At Robertson High School’s graduation on Friday night, speakers noted the winning sports teams and academic achievements. And they gave particular credit to the nationally acclaimed FFA club.
But Leah Lucero, a graduating senior and a top academic achiever, also talked about the “unthinkable blow” to Robertson at the beginning of her class’ junior year.
She didn’t need to say specifically what she was referring to — most knew. It was the football players who assaulted others during a team camp in August 2008, sodomizing them with broomsticks.
“Great devastation was faced by everyone,” said Lucero, who was the commencement speaker. “It changed our perspective on our school and of each other.”
During the months after the assaults, TV satellite trucks camped out at the school and the district’s administration office. And fans of rival teams taunted the Cardinals. Even West Las Vegas High School’s band was reportedly heckled about broomsticks during an Albuquerque parade.
It was a dark time, Lucero said.
“It was the students who repeatedly endured the ridicule and scorn from other schools,” she said. “And it was we the students who were criticized.”
But as the graduating seniors were ending a chapter in their lives Friday, so, too, was Robertson.. The last of the six suspects -- the alleged ringleader -- is expected to enter a plea agreement on the sexual assault charges today in Santa Fe.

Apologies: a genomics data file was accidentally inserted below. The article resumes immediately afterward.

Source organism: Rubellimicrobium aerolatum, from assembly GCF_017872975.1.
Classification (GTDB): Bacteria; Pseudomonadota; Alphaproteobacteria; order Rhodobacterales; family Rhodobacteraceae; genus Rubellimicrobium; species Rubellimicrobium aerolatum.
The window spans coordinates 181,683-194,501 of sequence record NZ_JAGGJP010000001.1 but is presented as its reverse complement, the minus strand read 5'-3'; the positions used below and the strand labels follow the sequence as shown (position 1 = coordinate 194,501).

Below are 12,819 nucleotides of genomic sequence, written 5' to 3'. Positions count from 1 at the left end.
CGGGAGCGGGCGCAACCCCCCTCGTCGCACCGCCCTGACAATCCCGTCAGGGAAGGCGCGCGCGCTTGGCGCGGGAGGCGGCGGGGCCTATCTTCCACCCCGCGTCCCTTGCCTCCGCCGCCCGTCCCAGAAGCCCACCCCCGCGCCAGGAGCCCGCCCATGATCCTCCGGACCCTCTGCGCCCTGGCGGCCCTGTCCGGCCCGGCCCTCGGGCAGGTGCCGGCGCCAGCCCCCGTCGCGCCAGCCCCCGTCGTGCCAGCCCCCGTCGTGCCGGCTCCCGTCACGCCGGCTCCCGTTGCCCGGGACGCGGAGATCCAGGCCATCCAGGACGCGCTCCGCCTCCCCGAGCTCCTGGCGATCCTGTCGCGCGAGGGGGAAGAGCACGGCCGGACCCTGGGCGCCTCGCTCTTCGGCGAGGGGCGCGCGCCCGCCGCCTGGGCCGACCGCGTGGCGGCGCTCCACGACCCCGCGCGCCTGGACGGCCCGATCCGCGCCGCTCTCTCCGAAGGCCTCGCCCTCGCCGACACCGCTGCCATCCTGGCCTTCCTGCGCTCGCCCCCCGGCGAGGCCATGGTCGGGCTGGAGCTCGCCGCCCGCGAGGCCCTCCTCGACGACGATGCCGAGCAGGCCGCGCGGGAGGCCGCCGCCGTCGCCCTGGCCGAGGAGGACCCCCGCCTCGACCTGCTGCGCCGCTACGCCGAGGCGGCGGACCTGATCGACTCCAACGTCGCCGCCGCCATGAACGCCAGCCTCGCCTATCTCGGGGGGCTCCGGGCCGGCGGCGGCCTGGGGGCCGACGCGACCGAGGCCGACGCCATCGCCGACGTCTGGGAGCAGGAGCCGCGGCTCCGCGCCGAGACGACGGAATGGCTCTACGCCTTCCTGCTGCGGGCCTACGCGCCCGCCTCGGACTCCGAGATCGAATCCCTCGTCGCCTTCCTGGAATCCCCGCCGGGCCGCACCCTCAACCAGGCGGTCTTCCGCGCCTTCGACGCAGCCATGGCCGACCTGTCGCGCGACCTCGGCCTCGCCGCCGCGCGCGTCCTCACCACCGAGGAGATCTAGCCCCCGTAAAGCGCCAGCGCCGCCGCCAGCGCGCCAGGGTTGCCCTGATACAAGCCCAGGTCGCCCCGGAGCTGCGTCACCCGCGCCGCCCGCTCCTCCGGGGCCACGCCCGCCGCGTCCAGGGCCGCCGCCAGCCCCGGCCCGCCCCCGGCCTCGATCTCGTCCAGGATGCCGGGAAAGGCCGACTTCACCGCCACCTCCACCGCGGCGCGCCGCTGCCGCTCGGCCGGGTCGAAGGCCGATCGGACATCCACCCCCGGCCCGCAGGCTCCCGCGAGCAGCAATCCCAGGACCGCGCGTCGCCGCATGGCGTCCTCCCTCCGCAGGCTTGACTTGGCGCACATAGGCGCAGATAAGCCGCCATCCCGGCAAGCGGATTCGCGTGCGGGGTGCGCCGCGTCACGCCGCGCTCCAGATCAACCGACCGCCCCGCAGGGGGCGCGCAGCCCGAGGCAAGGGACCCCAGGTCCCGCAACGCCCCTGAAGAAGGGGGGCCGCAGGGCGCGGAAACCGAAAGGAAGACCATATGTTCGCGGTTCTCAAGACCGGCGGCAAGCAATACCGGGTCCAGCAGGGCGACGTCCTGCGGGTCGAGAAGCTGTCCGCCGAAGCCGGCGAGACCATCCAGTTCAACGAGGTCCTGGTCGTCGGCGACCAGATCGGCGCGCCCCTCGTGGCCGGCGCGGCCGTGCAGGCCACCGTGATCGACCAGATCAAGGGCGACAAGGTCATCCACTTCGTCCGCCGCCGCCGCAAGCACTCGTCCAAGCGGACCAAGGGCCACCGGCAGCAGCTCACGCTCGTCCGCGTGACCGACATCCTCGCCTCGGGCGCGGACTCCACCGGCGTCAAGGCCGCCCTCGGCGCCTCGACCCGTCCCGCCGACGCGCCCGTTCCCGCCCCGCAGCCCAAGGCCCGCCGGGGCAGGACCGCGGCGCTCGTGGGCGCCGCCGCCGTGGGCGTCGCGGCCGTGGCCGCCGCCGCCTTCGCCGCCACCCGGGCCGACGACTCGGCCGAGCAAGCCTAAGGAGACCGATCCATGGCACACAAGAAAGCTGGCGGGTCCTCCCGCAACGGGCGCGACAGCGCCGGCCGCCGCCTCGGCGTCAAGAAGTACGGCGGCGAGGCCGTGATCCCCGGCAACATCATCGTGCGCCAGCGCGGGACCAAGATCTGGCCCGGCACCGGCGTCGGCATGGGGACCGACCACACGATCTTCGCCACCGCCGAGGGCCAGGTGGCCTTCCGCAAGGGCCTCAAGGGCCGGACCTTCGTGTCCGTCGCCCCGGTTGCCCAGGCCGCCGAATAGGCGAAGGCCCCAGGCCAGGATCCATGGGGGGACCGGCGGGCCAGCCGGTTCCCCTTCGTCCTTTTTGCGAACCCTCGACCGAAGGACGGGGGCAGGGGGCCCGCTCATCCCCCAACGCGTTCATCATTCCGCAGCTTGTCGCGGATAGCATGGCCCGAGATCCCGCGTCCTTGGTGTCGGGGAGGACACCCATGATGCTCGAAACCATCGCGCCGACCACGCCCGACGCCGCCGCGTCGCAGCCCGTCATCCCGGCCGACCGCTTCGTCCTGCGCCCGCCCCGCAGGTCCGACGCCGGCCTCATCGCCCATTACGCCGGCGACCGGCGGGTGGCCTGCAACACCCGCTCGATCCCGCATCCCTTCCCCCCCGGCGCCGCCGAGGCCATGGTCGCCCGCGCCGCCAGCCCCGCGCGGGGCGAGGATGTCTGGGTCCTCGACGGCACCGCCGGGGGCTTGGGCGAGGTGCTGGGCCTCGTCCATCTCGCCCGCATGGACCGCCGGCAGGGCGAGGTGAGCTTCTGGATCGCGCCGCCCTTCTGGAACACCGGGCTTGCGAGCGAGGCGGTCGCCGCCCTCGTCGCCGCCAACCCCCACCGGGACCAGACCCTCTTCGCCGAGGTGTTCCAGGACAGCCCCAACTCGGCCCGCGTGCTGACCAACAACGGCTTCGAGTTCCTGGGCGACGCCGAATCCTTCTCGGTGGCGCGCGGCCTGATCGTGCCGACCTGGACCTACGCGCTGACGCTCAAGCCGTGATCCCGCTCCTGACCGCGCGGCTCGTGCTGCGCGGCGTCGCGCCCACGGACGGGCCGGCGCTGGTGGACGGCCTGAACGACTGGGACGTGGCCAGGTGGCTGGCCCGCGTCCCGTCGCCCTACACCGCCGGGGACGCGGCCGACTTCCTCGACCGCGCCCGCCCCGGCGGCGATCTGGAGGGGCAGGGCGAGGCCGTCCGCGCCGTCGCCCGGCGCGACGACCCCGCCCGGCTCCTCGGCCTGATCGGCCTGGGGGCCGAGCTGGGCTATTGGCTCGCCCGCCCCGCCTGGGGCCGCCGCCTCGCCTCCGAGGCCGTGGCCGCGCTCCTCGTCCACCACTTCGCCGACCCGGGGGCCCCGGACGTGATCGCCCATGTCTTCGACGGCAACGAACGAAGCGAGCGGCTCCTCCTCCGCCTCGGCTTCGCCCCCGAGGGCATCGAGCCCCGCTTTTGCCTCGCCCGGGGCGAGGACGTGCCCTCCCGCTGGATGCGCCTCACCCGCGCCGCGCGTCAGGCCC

At Friday’s graduation, 105 seniors got their diplomas, a few more than last year’s 99 but far fewer than 2008’s 141. District officials have been lamenting a general trend of declining enrollment.
Robertson officials honored 10 Cardinal Scholars, four of whom had 4.0 grade point averages: Lucero, Clint Brayfield, Molly Salman and Mark Hidalgo. Robertson doesn’t recognize valedictorians.
It was a packed house in the Marr Gym, with many people fanning themselves in the sweltering conditions. A cameraman often panned over the graduating seniors, with the video being shown on a large screen overhead. Seniors smiled and waved for the camera.
But Superintendent Rick Romero said it wasn’t as important what people do when others are watching. Or when the camera is on. He referred to the quote from 19th century British politician Thomas Macaulay: “The measure of a man’s real character is what he would do if he knew he would never be found out. “
“Being true to yourself is paramount,” the superintendent said.